The ancient Roman Carnival, below our building in via del Corso

From XV to XIX Century Rome was the world leading city of the Carnival season. The Roman people enjoyed the Carnival period rich in parties and entertainments, such as horse rides, disguised parties and parades, games and tournaments.
Goethe wrote: “Roman Carnival is not an holiday given to people, yet an holiday that people gives to himself”, in 1788. It was totally organized by the people, since the Pope’s Government was not involved in planning nor in financing the events.

Una rappresentazione della festa dei Moccoletti, il Martedì Grasso del Carnevale Romano, in via del Corso. Jean Louis Baptiste Thomas, acquerello e tempera, 1817.
Una rappresentazione della festa dei Moccoletti, il Martedì Grasso del Carnevale Romano, in via del Corso. Jean Louis Baptiste Thomas, acquerello e tempera, 1817.

One of the main events was the Ride of the Berber horses: free horses run starting from People’s Square to Venice’s Square. The horses run was downtown located, in the middle of historical building such as Palazzo Fiano, the building bought by the Dukes of Fiano during the XIX Century.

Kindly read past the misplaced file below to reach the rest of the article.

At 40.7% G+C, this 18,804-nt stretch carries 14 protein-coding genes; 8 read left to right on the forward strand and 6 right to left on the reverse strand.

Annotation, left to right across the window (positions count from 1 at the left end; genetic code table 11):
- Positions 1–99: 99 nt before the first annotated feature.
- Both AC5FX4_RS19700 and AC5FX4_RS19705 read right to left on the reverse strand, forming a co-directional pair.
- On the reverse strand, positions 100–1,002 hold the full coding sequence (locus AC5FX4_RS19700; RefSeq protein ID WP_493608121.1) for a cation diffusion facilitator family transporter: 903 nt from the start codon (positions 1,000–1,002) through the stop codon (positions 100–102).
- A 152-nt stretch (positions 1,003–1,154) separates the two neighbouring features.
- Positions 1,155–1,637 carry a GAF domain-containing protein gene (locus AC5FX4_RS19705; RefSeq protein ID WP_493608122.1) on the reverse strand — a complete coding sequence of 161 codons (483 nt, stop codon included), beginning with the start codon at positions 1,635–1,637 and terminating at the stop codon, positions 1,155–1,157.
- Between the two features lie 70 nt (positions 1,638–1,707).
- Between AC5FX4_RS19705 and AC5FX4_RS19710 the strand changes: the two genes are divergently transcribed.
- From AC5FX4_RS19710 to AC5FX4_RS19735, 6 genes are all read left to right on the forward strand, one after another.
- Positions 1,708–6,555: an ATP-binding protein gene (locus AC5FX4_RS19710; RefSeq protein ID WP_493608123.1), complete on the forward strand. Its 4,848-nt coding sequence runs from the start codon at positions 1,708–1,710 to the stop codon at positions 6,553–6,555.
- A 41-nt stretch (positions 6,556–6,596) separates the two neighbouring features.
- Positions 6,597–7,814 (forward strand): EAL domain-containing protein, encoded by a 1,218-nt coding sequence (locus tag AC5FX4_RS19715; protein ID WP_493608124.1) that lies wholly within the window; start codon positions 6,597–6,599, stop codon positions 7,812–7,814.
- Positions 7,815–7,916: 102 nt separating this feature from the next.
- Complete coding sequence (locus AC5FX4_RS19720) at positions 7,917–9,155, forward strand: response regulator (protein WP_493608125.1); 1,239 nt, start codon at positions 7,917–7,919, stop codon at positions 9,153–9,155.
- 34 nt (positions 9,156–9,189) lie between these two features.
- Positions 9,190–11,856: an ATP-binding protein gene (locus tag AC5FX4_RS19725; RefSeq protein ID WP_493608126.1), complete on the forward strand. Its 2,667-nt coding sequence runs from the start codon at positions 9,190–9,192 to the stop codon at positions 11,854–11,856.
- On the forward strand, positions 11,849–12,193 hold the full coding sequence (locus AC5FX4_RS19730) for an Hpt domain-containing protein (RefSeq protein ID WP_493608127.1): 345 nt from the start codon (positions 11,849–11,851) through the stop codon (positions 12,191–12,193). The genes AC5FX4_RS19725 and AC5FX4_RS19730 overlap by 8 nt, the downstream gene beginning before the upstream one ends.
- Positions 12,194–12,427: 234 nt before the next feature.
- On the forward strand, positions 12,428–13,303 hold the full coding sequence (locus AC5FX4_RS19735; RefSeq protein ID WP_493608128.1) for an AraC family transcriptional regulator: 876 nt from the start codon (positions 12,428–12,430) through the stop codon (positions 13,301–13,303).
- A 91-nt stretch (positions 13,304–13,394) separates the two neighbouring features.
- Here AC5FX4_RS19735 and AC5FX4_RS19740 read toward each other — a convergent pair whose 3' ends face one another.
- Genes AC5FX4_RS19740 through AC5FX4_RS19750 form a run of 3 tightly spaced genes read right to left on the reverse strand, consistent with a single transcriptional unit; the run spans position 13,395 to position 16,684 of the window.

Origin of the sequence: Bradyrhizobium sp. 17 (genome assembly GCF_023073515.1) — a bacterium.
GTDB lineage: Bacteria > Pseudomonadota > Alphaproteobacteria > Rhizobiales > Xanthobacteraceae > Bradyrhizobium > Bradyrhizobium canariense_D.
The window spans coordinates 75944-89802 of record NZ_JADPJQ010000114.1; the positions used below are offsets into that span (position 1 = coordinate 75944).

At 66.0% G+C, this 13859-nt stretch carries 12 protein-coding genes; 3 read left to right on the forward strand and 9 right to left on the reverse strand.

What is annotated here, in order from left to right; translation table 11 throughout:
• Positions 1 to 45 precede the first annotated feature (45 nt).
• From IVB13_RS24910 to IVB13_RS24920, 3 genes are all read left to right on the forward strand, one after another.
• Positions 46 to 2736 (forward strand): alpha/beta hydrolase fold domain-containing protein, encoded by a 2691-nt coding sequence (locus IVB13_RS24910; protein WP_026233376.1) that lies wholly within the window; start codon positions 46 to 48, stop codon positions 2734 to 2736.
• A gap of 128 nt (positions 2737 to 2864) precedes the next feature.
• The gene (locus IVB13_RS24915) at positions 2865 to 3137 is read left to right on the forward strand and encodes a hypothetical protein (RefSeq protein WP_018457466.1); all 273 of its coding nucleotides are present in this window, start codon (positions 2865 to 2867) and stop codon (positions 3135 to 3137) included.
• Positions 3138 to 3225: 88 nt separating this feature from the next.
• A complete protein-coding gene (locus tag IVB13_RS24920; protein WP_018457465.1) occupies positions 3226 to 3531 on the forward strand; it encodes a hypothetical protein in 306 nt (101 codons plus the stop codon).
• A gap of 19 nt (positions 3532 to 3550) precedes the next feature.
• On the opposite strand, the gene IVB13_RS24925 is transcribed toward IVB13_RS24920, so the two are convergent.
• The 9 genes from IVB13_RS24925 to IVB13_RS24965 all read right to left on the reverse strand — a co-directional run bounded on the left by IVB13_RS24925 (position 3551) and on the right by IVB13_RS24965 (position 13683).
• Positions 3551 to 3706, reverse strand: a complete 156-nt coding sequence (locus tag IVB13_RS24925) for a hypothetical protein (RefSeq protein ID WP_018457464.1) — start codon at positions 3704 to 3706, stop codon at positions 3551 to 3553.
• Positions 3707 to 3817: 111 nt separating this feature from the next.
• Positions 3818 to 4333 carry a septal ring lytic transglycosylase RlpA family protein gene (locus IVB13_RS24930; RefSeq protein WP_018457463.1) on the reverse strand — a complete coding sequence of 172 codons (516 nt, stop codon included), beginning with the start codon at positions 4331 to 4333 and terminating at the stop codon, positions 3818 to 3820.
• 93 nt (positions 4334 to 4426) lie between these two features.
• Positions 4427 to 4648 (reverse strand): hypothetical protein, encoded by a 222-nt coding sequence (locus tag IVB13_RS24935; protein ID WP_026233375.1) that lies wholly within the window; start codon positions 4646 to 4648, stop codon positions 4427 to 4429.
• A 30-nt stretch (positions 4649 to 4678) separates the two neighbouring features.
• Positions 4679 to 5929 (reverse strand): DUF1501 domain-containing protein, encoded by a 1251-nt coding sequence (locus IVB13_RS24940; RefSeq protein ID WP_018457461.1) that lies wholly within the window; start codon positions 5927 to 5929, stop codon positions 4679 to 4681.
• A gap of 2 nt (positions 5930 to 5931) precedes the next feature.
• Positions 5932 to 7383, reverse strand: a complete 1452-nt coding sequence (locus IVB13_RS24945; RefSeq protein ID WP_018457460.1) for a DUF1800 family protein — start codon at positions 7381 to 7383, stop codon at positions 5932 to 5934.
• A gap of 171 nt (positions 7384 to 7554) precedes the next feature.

Corsa dei Berberi, Ippolito Caffi
La Corsa dei Berberi sotto a Palazzo Fiano, in un dipinto di Ippolito Caffi

This is the building where the Hausmann & Co. historical shop is located since 1891. At the age of the Carnival, the watch store was located very close by, in a shop in Palazzo Piombino, where the current Galleria Alberto Sordi was built.

The ride was abolished on 1874 by the king Vittorio Emanuele II, after a serious accident. This was the beginning of the decline of the Roman Carnival…

“La Mossa”, ovvero la partenza dei cavalli senza destriero a Piazza del Popolo, in un dipinto di Ippolito Caffi.

Tags: Our History Roma